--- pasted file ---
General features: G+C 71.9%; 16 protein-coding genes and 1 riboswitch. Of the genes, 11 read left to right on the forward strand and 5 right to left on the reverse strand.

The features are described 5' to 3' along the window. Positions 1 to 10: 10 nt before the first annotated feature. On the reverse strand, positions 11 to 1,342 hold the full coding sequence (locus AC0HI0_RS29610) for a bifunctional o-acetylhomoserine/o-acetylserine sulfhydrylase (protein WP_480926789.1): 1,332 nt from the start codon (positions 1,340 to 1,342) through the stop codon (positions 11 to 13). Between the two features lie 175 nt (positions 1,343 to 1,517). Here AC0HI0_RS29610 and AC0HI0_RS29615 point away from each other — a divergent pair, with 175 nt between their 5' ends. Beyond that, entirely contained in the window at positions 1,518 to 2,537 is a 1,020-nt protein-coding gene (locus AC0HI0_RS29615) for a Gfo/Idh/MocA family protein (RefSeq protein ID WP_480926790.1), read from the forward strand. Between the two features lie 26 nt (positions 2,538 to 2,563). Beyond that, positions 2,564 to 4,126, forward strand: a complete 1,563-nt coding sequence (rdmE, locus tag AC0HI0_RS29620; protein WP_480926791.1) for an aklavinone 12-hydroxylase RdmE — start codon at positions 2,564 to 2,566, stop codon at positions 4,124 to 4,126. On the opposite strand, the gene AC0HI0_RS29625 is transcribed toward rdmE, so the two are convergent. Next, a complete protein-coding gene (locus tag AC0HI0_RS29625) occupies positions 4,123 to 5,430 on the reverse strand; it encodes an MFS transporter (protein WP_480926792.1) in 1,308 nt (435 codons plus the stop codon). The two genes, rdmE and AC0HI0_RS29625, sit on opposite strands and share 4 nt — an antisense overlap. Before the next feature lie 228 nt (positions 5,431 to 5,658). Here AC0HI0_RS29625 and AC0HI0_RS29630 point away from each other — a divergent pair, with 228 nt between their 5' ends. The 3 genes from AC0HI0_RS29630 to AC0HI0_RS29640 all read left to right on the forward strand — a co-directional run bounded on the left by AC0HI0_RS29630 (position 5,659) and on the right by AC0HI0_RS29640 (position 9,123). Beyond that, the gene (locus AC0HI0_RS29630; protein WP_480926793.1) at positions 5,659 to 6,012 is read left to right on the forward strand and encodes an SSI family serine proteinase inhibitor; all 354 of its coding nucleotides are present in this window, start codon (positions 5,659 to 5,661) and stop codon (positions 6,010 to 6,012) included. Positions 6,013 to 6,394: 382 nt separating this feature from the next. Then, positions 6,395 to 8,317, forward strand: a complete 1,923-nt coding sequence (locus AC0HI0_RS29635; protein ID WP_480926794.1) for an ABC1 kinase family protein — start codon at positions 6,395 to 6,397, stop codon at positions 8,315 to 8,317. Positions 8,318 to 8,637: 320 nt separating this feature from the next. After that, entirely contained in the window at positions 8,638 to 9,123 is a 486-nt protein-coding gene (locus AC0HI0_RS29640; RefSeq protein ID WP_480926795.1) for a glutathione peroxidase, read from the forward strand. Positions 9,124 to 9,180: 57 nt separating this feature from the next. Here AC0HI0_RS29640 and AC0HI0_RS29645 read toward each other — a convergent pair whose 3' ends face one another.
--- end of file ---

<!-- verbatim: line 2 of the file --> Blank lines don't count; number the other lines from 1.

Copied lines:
The features are described 5' to 3' along the window. Positions 1 to 10: 10 nt before the first annotated feature. On the reverse strand, positions 11 to 1,342 hold the full coding sequence (locus AC0HI0_RS29610) for a bifunctional o-acetylhomoserine/o-acetylserine sulfhydrylase (protein WP_480926789.1): 1,332 nt from the start codon (positions 1,340 to 1,342) through the stop codon (positions 11 to 13). Between the two features lie 175 nt (positions 1,343 to 1,517). Here AC0HI0_RS29610 and AC0HI0_RS29615 point away from each other — a divergent pair, with 175 nt between their 5' ends. Beyond that, entirely contained in the window at positions 1,518 to 2,537 is a 1,020-nt protein-coding gene (locus AC0HI0_RS29615) for a Gfo/Idh/MocA family protein (RefSeq protein ID WP_480926790.1), read from the forward strand. Between the two features lie 26 nt (positions 2,538 to 2,563). Beyond that, positions 2,564 to 4,126, forward strand: a complete 1,563-nt coding sequence (rdmE, locus tag AC0HI0_RS29620; protein WP_480926791.1) for an aklavinone 12-hydroxylase RdmE — start codon at positions 2,564 to 2,566, stop codon at positions 4,124 to 4,126. On the opposite strand, the gene AC0HI0_RS29625 is transcribed toward rdmE, so the two are convergent. Next, a complete protein-coding gene (locus tag AC0HI0_RS29625) occupies positions 4,123 to 5,430 on the reverse strand; it encodes an MFS transporter (protein WP_480926792.1) in 1,308 nt (435 codons plus the stop codon). The two genes, rdmE and AC0HI0_RS29625, sit on opposite strands and share 4 nt — an antisense overlap. Before the next feature lie 228 nt (positions 5,431 to 5,658). Here AC0HI0_RS29625 and AC0HI0_RS29630 point away from each other — a divergent pair, with 228 nt between their 5' ends. The 3 genes from AC0HI0_RS29630 to AC0HI0_RS29640 all read left to right on the forward strand — a co-directional run bounded on the left by AC0HI0_RS29630 (position 5,659) and on the right by AC0HI0_RS29640 (position 9,123). Beyond that, the gene (locus AC0HI0_RS29630; protein WP_480926793.1) at positions 5,659 to 6,012 is read left to right on the forward strand and encodes an SSI family serine proteinase inhibitor; all 354 of its coding nucleotides are present in this window, start codon (positions 5,659 to 5,661) and stop codon (positions 6,010 to 6,012) included. Positions 6,013 to 6,394: 382 nt separating this feature from the next. Then, positions 6,395 to 8,317, forward strand: a complete 1,923-nt coding sequence (locus AC0HI0_RS29635; protein ID WP_480926794.1) for an ABC1 kinase family protein — start codon at positions 6,395 to 6,397, stop codon at positions 8,315 to 8,317. Positions 8,318 to 8,637: 320 nt separating this feature from the next. After that, entirely contained in the window at positions 8,638 to 9,123 is a 486-nt protein-coding gene (locus AC0HI0_RS29640; RefSeq protein ID WP_480926795.1) for a glutathione peroxidase, read from the forward strand. Positions 9,124 to 9,180: 57 nt separating this feature from the next. Here AC0HI0_RS29640 and AC0HI0_RS29645 read toward each other — a convergent pair whose 3' ends face one another.